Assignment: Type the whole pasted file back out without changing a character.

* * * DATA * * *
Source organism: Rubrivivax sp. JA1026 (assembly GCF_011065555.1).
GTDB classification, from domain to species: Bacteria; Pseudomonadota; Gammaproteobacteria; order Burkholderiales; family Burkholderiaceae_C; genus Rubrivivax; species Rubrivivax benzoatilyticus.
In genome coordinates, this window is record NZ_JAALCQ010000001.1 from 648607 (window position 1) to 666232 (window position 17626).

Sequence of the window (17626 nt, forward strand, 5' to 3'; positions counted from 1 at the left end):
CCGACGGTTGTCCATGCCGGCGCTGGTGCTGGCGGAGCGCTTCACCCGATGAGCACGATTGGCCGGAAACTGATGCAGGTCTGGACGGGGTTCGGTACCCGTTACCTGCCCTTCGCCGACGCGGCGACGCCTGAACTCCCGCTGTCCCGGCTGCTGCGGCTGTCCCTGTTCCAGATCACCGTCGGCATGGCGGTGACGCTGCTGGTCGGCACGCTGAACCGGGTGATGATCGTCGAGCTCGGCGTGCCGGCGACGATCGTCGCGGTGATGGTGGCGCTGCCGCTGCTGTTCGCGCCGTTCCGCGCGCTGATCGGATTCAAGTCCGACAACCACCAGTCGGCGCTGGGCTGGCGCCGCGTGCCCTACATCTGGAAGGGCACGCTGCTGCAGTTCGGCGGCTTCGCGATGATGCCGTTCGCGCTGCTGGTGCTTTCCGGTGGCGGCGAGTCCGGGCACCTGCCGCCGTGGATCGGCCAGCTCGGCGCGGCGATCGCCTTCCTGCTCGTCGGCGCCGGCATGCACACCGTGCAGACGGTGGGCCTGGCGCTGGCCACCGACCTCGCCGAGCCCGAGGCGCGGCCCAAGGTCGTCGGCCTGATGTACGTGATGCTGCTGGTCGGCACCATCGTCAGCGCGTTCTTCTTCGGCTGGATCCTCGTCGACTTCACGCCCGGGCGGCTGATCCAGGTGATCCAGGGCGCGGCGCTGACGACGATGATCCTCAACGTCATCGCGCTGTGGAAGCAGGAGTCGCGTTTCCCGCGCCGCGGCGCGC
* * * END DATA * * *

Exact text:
Source organism: Rubrivivax sp. JA1026 (assembly GCF_011065555.1).
GTDB classification, from domain to species: Bacteria; Pseudomonadota; Gammaproteobacteria; order Burkholderiales; family Burkholderiaceae_C; genus Rubrivivax; species Rubrivivax benzoatilyticus.
In genome coordinates, this window is record NZ_JAALCQ010000001.1 from 648607 (window position 1) to 666232 (window position 17626).

Sequence of the window (17626 nt, forward strand, 5' to 3'; positions counted from 1 at the left end):
CCGACGGTTGTCCATGCCGGCGCTGGTGCTGGCGGAGCGCTTCACCCGATGAGCACGATTGGCCGGAAACTGATGCAGGTCTGGACGGGGTTCGGTACCCGTTACCTGCCCTTCGCCGACGCGGCGACGCCTGAACTCCCGCTGTCCCGGCTGCTGCGGCTGTCCCTGTTCCAGATCACCGTCGGCATGGCGGTGACGCTGCTGGTCGGCACGCTGAACCGGGTGATGATCGTCGAGCTCGGCGTGCCGGCGACGATCGTCGCGGTGATGGTGGCGCTGCCGCTGCTGTTCGCGCCGTTCCGCGCGCTGATCGGATTCAAGTCCGACAACCACCAGTCGGCGCTGGGCTGGCGCCGCGTGCCCTACATCTGGAAGGGCACGCTGCTGCAGTTCGGCGGCTTCGCGATGATGCCGTTCGCGCTGCTGGTGCTTTCCGGTGGCGGCGAGTCCGGGCACCTGCCGCCGTGGATCGGCCAGCTCGGCGCGGCGATCGCCTTCCTGCTCGTCGGCGCCGGCATGCACACCGTGCAGACGGTGGGCCTGGCGCTGGCCACCGACCTCGCCGAGCCCGAGGCGCGGCCCAAGGTCGTCGGCCTGATGTACGTGATGCTGCTGGTCGGCACCATCGTCAGCGCGTTCTTCTTCGGCTGGATCCTCGTCGACTTCACGCCCGGGCGGCTGATCCAGGTGATCCAGGGCGCGGCGCTGACGACGATGATCCTCAACGTCATCGCGCTGTGGAAGCAGGAGTCGCGTTTCCCGCGCCGCGGCGCGC